Today is my stop on The Things We Keep blog tour. A big thanks to Pan Macmillan for including me in the tour, and to Sally for answering my questions.
Title: The Things We Keep
Author: Sally Hepworth
Publisher: Pan Macmillan
Genre: Adult, Romance, Contemporary Fiction
Anna Forster, in the early stages of Alzheimer’s disease at only thirty-eight years old, knows that her family is doing what they believe to be best when they take her to Rosalind House, an assisted living facility. She also knows there’s just one other resident her age, Luke. What she does not expect is the love that blossoms between her and Luke even as she resists her new life at Rosalind House. As her disease steals more and more of her memory, Anna fights to hold on to what she knows, including her relationship with Luke.
1. Tell us a bit about The Things We Keep…
The Things We Keep is the product of my desire to tell a story about love defying all odds.
Anna Forster, in the early stages of Alzheimer’s disease at only 38 years old, knows that her twin, Jack, has chosen Rosalind House because Luke, another young resident is there. As if, Anna muses, a little companionship will soften the unfairness of her fate.
Eve Bennett also comes to Rosalind House reluctantly. Once a pampered wealthy wife she is now cooking and cleaning to make ends meet.
Both women are facing futures they didn’t expect. And with only unreliable memories to guide them, they have no choice but to lean on and trust something more powerful. Something closer to the heart.
2. How long have you been writing?
Well, I learned to write when I was five … so about thirty years! And before I could write, according to my mother, I delivered made-up stories orally to anyone who would listen. But I started writing with a view to publication when on maternity leave with my son (who is now 6). Since then, I have written 5 novels—2 of which have been published, 2 which are contracted to be published.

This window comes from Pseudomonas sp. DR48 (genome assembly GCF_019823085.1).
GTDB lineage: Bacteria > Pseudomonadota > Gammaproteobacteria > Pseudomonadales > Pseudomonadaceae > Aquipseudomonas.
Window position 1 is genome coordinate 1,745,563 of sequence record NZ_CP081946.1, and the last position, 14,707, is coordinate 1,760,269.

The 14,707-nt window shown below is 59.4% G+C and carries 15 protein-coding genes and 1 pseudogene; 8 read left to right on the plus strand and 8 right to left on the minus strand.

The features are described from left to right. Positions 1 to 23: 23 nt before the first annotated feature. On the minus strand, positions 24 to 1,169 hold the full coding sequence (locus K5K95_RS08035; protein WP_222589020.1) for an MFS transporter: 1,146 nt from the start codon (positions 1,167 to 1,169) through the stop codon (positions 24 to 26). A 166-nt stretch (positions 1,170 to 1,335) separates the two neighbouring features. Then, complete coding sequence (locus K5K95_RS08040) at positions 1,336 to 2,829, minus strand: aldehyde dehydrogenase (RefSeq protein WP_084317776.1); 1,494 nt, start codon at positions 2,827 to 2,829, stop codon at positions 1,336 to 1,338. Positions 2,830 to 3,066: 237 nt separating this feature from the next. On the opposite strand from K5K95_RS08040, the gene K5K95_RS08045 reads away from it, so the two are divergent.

3. What inspires you?
For me, the goal has always been to entertain. Whether I’m telling a story to friends about what happened to me at the supermarket that morning, or making up words to go in a novel—my goal is to keep people’s attention. Make them laugh, make them cry, make them think. That, to me, is what story telling is all about, and that is what inspires me to do what I do.
4. What did you find most useful in learning to write a novel?
Reading widely, both inside and outside my genre, and studying the craft of writing. Also keeping my ears open. There is a lot to be learned from those who have travelled this path before me.
5. What makes your book stand out from the crowd?
I knew when I decided to write about Alzheimer’s Disease that the topic had already been done (and done well) in books such as The Notebook and Still Alice, so I had to come up with a fresh take on the subject. What’s different about my book is that it is a love story between two people who BOTH have dementia. What’s more, it is more about humanity than dementia. It is about what people are actually capable of, when it seems they are capable of so little.
6. How do you find or make time to write?
I am lucky enough to have three dedicated days a week to write. This time is wonderful, but at crunch time—when deadlines loom or edits need to be done— I also sneak in writing time on the weekends, or after the kids are in bed.
7. What do you like to read in your free time?
I read a lot of women’s fiction. My favourite authors are Sue Monk Kidd, Liane Moriarty and Jodi Picoult. Lately I’ve also been partial to a psychological thriller. Gone Girl by Gillian Flynn, Girl on a Train by Paula Hawkins and Pretty Baby by Mary Kubica were all fantastic.
8. Do you have any advice for aspiring authors?
Arm yourself with the mechanics of writing (through short courses, or reading some of the many books out there). Some writers believe this can stifle the creative process, but I find it better to know the rules and consciously break them, than to not know the rules at all.